The Confederation of Indian Industry (CII) has called for a twin strategy for tackling financial frauds, including better monitoring and supervision of banks and spread of best corporate governance standards.
“Government, regulators and industry must act fast to address systemic risks in the financial sector. The three key solutions for the banking sector are better management and operational efficiencies, use of technology such as blockchain and big data analytics, and lowering Government shareholding in public sector banks,” stated Ms Shobana Kamineni, President, CII. She went on to add that “Such financial malfeasance perpetrated by a collusion of unethical business entities and corrupt officials should not lead to a situation where funds to industry get choked.”
The CII press statement noted that technology advance could be a major enabler for ensuring monitoring of transactions that are subject to financial fraud and risks. Some banks are already deploying artificial intelligence, big data and blockchain technologies to better regulate their operations. It is important to minimize human interface in such transactions to lower the risk of misdemeanors, added CII.
“It is time for the Government to consider consolidation of PSBs and develop a few strong banks adhering to best standards in governance, accountability and transparency. The regulator must institute supervision systems aligned with the changing dimensions of banking and technology to deter misconduct by individual players,” said Ms Kamineni.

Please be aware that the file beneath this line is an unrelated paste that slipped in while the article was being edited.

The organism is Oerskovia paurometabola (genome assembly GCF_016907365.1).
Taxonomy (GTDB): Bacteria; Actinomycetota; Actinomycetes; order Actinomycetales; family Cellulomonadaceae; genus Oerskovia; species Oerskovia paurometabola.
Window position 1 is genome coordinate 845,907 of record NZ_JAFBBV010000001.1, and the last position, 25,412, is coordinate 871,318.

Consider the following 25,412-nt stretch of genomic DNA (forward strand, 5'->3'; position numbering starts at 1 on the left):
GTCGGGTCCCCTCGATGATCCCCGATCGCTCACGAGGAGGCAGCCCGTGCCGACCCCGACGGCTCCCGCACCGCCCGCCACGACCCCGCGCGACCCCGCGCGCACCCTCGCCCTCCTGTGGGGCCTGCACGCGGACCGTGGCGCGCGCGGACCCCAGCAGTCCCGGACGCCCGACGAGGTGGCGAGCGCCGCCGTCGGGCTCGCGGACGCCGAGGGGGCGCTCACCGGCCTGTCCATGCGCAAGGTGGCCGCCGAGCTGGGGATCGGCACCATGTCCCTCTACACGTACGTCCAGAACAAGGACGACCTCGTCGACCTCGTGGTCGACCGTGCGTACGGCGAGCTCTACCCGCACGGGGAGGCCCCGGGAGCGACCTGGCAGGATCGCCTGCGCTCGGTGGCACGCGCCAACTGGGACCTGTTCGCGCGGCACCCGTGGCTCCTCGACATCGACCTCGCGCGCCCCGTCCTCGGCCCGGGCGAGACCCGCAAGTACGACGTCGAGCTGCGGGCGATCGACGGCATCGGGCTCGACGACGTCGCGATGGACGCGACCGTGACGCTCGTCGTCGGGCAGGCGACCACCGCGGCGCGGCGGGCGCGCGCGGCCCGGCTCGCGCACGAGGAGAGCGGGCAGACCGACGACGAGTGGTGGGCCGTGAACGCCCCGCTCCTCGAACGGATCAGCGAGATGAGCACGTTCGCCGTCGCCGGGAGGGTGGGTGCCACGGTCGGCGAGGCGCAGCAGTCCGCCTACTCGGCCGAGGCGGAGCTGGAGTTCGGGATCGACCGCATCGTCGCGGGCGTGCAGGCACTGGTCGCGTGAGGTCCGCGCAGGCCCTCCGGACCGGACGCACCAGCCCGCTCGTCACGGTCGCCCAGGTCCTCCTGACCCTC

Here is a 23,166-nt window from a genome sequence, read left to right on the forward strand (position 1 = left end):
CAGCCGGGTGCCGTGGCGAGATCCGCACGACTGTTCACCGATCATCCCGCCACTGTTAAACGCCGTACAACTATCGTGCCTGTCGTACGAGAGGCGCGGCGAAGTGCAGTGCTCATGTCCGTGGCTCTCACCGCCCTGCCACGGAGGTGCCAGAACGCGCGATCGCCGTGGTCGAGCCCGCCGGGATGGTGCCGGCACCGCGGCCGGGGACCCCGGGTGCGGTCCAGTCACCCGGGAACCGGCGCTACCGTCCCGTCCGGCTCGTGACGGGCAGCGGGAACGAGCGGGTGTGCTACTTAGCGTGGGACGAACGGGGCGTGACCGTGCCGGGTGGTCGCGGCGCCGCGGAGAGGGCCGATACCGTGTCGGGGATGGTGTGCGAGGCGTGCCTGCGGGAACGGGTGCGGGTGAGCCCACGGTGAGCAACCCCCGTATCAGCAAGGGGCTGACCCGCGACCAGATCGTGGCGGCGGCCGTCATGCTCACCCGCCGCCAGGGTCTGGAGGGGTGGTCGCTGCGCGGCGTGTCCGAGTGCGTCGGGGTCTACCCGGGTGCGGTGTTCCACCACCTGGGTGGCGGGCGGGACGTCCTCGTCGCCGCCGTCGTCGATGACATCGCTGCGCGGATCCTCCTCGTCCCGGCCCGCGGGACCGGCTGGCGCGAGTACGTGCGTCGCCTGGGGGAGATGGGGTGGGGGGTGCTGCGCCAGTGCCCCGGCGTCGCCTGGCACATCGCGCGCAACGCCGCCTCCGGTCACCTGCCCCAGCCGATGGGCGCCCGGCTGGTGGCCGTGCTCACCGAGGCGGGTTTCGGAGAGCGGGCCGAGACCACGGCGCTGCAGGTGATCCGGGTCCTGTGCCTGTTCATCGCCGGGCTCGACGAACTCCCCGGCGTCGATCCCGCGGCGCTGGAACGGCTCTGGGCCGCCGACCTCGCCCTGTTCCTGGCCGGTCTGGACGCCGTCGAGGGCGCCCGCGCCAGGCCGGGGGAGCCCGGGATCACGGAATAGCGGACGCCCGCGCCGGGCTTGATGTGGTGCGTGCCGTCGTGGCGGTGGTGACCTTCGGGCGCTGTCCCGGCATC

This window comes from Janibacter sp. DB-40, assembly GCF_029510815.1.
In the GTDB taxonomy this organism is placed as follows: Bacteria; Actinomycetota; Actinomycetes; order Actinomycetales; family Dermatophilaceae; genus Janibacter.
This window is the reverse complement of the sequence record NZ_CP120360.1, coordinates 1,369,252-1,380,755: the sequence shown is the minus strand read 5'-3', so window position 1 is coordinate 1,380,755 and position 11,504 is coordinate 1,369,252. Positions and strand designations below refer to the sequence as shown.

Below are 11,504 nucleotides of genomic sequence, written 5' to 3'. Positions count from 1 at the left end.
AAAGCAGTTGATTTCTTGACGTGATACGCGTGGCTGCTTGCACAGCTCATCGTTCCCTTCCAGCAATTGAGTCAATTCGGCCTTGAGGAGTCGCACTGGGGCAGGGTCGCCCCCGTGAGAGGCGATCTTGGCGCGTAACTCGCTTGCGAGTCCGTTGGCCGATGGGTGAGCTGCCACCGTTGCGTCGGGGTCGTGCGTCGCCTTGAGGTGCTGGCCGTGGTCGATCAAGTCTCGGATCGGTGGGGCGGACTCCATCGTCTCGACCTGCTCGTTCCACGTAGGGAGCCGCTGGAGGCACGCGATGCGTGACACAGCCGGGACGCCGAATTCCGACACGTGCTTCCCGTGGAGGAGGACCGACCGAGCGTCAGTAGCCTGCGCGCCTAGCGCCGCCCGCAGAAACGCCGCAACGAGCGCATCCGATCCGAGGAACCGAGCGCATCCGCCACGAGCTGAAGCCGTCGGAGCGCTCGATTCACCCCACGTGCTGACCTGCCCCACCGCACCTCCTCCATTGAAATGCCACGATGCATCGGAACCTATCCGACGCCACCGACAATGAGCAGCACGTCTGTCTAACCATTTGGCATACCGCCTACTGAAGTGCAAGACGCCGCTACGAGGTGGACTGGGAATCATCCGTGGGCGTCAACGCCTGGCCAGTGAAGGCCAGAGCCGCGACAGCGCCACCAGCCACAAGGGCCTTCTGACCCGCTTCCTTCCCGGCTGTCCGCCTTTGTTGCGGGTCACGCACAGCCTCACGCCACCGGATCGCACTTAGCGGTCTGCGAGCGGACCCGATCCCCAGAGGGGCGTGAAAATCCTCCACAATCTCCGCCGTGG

CII stressed that bringing down Government stakes in public sector banks is unavoidable for building expert management practices and greater accountability. Currently, shareholdings of Government have been rising with bank recapitalization attempts, and these should be brought down to 52% at the earliest as intended by the Government. A roadmap could be announced for bringing Government stake to 33 per cent in three to four years, suggested CII.
The industry sector too needs to strengthen internal systems of enterprises and adhere in letter and spirit to regulatory norms, added CII. Strict business processes, accountability, anti-bribery and anti-corruption mechanisms and risk management are some of the areas for companies to strengthen.
This is all the more important as India is moving towards ‘ease of doing business’ involving self-regulation and self-certifications. The actions of a few fraudulent actors need not translate into more stringent regulatory norms for the entire industry sector when corporate governance structures are strictly followed, emphasized CII.
Better corporate governance is an ongoing endeavor of CII which is working continuously with enterprises on internalizing organization-wide management ethics and values.